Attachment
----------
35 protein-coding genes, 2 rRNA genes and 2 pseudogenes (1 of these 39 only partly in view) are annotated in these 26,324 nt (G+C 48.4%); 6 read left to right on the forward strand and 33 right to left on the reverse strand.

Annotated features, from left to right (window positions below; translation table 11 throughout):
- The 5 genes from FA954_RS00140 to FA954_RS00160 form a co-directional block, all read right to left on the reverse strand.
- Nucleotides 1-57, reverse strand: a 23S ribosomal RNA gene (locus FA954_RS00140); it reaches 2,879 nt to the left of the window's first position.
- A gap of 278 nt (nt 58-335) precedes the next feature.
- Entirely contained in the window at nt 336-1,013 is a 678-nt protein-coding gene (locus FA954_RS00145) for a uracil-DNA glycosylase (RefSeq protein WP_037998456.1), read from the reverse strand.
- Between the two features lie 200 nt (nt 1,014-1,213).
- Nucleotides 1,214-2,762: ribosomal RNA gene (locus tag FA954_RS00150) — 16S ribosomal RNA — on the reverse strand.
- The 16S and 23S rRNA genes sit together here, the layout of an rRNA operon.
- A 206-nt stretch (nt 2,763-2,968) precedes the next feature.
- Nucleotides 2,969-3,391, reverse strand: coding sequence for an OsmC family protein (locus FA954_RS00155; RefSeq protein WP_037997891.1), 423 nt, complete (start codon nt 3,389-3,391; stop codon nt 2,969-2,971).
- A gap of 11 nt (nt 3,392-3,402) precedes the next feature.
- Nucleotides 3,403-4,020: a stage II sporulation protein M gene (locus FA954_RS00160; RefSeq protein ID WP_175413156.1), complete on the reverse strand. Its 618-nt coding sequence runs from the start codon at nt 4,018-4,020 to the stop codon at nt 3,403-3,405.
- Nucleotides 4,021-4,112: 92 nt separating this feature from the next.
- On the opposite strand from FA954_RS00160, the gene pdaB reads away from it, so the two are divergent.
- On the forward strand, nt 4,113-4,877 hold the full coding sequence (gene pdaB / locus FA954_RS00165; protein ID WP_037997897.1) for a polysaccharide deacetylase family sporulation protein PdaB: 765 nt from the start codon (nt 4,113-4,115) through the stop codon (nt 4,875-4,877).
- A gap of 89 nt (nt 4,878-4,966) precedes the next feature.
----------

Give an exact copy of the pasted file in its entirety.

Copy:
35 protein-coding genes, 2 rRNA genes and 2 pseudogenes (1 of these 39 only partly in view) are annotated in these 26,324 nt (G+C 48.4%); 6 read left to right on the forward strand and 33 right to left on the reverse strand.

Annotated features, from left to right (window positions below; translation table 11 throughout):
- The 5 genes from FA954_RS00140 to FA954_RS00160 form a co-directional block, all read right to left on the reverse strand.
- Nucleotides 1-57, reverse strand: a 23S ribosomal RNA gene (locus FA954_RS00140); it reaches 2,879 nt to the left of the window's first position.
- A gap of 278 nt (nt 58-335) precedes the next feature.
- Entirely contained in the window at nt 336-1,013 is a 678-nt protein-coding gene (locus FA954_RS00145) for a uracil-DNA glycosylase (RefSeq protein WP_037998456.1), read from the reverse strand.
- Between the two features lie 200 nt (nt 1,014-1,213).
- Nucleotides 1,214-2,762: ribosomal RNA gene (locus tag FA954_RS00150) — 16S ribosomal RNA — on the reverse strand.
- The 16S and 23S rRNA genes sit together here, the layout of an rRNA operon.
- A 206-nt stretch (nt 2,763-2,968) precedes the next feature.
- Nucleotides 2,969-3,391, reverse strand: coding sequence for an OsmC family protein (locus FA954_RS00155; RefSeq protein WP_037997891.1), 423 nt, complete (start codon nt 3,389-3,391; stop codon nt 2,969-2,971).
- A gap of 11 nt (nt 3,392-3,402) precedes the next feature.
- Nucleotides 3,403-4,020: a stage II sporulation protein M gene (locus FA954_RS00160; RefSeq protein ID WP_175413156.1), complete on the reverse strand. Its 618-nt coding sequence runs from the start codon at nt 4,018-4,020 to the stop codon at nt 3,403-3,405.
- Nucleotides 4,021-4,112: 92 nt separating this feature from the next.
- On the opposite strand from FA954_RS00160, the gene pdaB reads away from it, so the two are divergent.
- On the forward strand, nt 4,113-4,877 hold the full coding sequence (gene pdaB / locus FA954_RS00165; protein ID WP_037997897.1) for a polysaccharide deacetylase family sporulation protein PdaB: 765 nt from the start codon (nt 4,113-4,115) through the stop codon (nt 4,875-4,877).
- A gap of 89 nt (nt 4,878-4,966) precedes the next feature.